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The Colorado River: The Years of Living Dangerously

Author: Amy Juhnke | Image: Amy Juhnke

Anne Castle served as assistant secretary for water and science in the U.S. Department of the Interior from 2009 to 2014. She is currently a senior fellow at the Getches-Wilkinson Center for Natural Resources, Energy and the Environment, part of the University of Colorado Boulder School of Law, and will discuss current efforts to create a more sustainable Colorado River system, including the groundbreaking engagement with Mexico to protect and restore this shared resource. A 1981 alumna of Colorado Law, Castle has worked on water law and policy since the beginning of her career. While at the Interior Department, she oversaw the Bureau of Reclamation, the nation’s largest water wholesaler, and the U.S. Geological Survey. Sponsored by the Ronald Lecture Series in Environmental Conservation. Cosponsors include the Department of Geological & Atmospheric Sciences, LAS, and Committee on Lectures (funded by Student Government).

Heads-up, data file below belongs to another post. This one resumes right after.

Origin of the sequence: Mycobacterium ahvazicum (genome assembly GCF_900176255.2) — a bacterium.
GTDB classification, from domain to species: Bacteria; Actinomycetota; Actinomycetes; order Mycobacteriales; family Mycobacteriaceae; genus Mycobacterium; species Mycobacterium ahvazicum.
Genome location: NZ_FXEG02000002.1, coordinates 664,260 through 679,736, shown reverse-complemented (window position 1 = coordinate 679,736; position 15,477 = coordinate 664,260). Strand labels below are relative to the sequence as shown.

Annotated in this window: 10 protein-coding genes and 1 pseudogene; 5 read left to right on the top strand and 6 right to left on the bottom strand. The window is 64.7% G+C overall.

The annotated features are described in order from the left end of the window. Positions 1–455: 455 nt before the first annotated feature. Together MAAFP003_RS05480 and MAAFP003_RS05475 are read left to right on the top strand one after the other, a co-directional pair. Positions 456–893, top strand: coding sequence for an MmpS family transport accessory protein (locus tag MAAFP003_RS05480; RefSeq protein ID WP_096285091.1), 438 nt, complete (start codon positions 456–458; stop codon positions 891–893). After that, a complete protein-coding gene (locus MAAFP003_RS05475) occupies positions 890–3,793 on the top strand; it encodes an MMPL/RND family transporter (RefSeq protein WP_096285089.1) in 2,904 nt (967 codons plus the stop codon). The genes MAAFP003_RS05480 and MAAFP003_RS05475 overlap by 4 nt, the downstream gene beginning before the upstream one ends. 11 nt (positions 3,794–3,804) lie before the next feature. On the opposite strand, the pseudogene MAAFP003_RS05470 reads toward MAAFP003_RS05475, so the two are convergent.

The Colorado River has always been known for its superlatives – the hardest working river in United States, the most iconic landscapes in the West, and now, one of our resources most threatened by climate change. Growing population, increasing temperature, and decreased run-off have already created a supply/demand imbalance and further pressures are anticipated. This a pivotal time for the river and those who use its water. How do we deal with decreased supplies when the water is already over-subscribed, and how can we provide water to sustain people and agriculture while restoring some of the river’s natural values? States, cities, the federal government, and other stakeholders are all striving for solutions.